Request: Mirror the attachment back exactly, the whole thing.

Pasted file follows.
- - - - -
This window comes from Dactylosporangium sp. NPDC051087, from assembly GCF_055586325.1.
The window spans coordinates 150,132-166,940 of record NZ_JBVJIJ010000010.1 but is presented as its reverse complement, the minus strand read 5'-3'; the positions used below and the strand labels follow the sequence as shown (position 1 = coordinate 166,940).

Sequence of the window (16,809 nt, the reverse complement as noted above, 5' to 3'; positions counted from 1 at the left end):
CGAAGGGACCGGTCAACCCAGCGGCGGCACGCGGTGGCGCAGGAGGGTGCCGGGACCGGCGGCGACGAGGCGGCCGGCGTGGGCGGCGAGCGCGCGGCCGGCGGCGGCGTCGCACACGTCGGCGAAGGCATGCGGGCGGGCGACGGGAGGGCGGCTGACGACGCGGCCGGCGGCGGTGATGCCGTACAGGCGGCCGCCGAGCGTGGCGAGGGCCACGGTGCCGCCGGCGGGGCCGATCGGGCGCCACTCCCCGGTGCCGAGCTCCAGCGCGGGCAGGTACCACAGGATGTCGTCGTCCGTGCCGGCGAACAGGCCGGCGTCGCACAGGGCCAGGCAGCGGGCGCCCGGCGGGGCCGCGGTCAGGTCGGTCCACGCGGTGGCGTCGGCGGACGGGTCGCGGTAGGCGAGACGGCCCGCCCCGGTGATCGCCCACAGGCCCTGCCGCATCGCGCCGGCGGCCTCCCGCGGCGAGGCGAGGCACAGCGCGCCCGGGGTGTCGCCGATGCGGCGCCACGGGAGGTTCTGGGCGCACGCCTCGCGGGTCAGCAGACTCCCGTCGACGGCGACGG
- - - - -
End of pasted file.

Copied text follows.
This window comes from Dactylosporangium sp. NPDC051087, from assembly GCF_055586325.1.
The window spans coordinates 150,132-166,940 of record NZ_JBVJIJ010000010.1 but is presented as its reverse complement, the minus strand read 5'-3'; the positions used below and the strand labels follow the sequence as shown (position 1 = coordinate 166,940).

Sequence of the window (16,809 nt, the reverse complement as noted above, 5' to 3'; positions counted from 1 at the left end):
CGAAGGGACCGGTCAACCCAGCGGCGGCACGCGGTGGCGCAGGAGGGTGCCGGGACCGGCGGCGACGAGGCGGCCGGCGTGGGCGGCGAGCGCGCGGCCGGCGGCGGCGTCGCACACGTCGGCGAAGGCATGCGGGCGGGCGACGGGAGGGCGGCTGACGACGCGGCCGGCGGCGGTGATGCCGTACAGGCGGCCGCCGAGCGTGGCGAGGGCCACGGTGCCGCCGGCGGGGCCGATCGGGCGCCACTCCCCGGTGCCGAGCTCCAGCGCGGGCAGGTACCACAGGATGTCGTCGTCCGTGCCGGCGAACAGGCCGGCGTCGCACAGGGCCAGGCAGCGGGCGCCCGGCGGGGCCGCGGTCAGGTCGGTCCACGCGGTGGCGTCGGCGGACGGGTCGCGGTAGGCGAGACGGCCCGCCCCGGTGATCGCCCACAGGCCCTGCCGCATCGCGCCGGCGGCCTCCCGCGGCGAGGCGAGGCACAGCGCGCCCGGGGTGTCGCCGATGCGGCGCCACGGGAGGTTCTGGGCGCACGCCTCGCGGGTCAGCAGACTCCCGTCGACGGCGACGG